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Sunday, December 11, 2005

Statistically Improbable Phrases

Recently I've become obsessed with the SIPs feature on Amazon.com. SIPs are Statistically Improbable Phrases that the Search Inside function has deemed distinctive in a book. Amazon explains, "If they find a phrase that occurs a large number of times in a particular book relative to all Search Inside! books, that phrase is a SIP in that book. ... SIPs are not necessarily improbable within a particular book, but they are improbable relative to all books in Search Inside!."

Here is today's weirdest SIP, shitty fish, which came up when I looked at Lydia Millett's Everyone's Pretty.The phrase shows up four times in the novel and only once in any other book scanned by Search Inside.

"... Nature is unappealing at the dinner table. -Fish with a shit. It's a shitfish! -Language Barbara! Language! -Fishy shit and shitty fish, fishy shit and shitty fish, sang Babs, and began to hop on one leg, spilling wine on the carpet. Phillip's ..." (68)

"... -Mind of Christ and shitty fish, mind of Christ and shitty fish, continued Babs singsong, and then stopped hopping long enough to empty her goblet. -Come ..." (69)

The SIP also appears in a translation of Alexander Solzhenitsyn's One Day in the Life of Ivan Denisovich:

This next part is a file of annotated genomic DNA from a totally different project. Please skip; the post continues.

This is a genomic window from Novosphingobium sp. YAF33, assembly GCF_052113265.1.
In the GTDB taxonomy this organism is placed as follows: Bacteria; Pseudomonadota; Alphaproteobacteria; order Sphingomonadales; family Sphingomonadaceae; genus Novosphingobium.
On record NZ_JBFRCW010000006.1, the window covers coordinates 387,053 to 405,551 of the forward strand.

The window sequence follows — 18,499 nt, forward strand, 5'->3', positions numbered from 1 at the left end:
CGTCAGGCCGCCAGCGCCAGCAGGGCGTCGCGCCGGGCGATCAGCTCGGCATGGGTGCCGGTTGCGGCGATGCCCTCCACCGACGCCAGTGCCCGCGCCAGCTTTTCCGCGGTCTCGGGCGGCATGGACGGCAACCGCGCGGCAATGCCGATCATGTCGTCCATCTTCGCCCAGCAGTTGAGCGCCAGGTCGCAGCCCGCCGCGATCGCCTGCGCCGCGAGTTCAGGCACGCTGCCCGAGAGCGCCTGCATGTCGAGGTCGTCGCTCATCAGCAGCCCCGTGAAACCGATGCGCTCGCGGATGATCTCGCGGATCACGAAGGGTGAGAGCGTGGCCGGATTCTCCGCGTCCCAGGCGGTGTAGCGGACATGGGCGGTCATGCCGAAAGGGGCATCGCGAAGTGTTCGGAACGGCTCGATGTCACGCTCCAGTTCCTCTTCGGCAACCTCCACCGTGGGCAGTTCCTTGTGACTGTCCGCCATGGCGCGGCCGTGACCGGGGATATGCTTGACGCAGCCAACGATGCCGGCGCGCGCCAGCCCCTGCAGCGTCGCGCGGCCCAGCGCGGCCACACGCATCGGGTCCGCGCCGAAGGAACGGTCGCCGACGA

"... show them any smaller!" "I tell you what, if they brought that meat to our camp today instead of the shitty fish we get and chucked it in the pot without washing or scraping it, I think we'd . . ." (122)

Amazon.com explains, "For works of fiction, SIPs tend to be distinctive word combinations that often hint at important plot elements." This isn't a useful claim for many of the SIPs that turn up in the searches I've done (and yes, I've done more than a few as it's paper-writing season). Without any other context, I'm guessing that 'shitty fish' is an example of foolish echolalia in Millett's book and a marker of desperation in Solzhenitsyn. The proximity of the words 'shitty' and 'fish' is statistically improbable, but its appearance in two very different books doesn't connect the two texts. I guess I'm most interested when statistical improbabilies appear in multiple texts but have no relevance to one another: delightful examples of the atomization of language. The SIP function takes in complete sentences, paragraphs, chapters, etc. and spits out pairs of statistically improbable words: it atomizes the text, and, far from aiding in determining some "important plot elements," it reduces the words only to what they are, configurations of letters with no meaning attached.

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